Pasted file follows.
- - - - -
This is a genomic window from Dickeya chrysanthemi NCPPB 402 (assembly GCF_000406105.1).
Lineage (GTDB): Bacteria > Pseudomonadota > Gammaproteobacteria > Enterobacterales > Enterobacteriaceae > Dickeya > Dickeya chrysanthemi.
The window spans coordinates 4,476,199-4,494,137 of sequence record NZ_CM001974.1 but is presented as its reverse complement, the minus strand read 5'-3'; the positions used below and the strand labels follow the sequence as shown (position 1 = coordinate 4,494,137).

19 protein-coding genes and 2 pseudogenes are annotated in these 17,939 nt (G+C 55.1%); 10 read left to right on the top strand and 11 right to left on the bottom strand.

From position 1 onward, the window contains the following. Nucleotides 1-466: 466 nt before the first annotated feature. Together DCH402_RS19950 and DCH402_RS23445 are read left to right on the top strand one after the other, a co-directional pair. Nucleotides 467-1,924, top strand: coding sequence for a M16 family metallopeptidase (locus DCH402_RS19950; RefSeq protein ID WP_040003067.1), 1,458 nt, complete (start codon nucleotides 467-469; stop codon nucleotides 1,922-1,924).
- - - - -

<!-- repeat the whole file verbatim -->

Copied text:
This is a genomic window from Dickeya chrysanthemi NCPPB 402 (assembly GCF_000406105.1).
Lineage (GTDB): Bacteria > Pseudomonadota > Gammaproteobacteria > Enterobacterales > Enterobacteriaceae > Dickeya > Dickeya chrysanthemi.
The window spans coordinates 4,476,199-4,494,137 of sequence record NZ_CM001974.1 but is presented as its reverse complement, the minus strand read 5'-3'; the positions used below and the strand labels follow the sequence as shown (position 1 = coordinate 4,494,137).

19 protein-coding genes and 2 pseudogenes are annotated in these 17,939 nt (G+C 55.1%); 10 read left to right on the top strand and 11 right to left on the bottom strand.

From position 1 onward, the window contains the following. Nucleotides 1-466: 466 nt before the first annotated feature. Together DCH402_RS19950 and DCH402_RS23445 are read left to right on the top strand one after the other, a co-directional pair. Nucleotides 467-1,924, top strand: coding sequence for a M16 family metallopeptidase (locus DCH402_RS19950; RefSeq protein ID WP_040003067.1), 1,458 nt, complete (start codon nucleotides 467-469; stop codon nucleotides 1,922-1,924).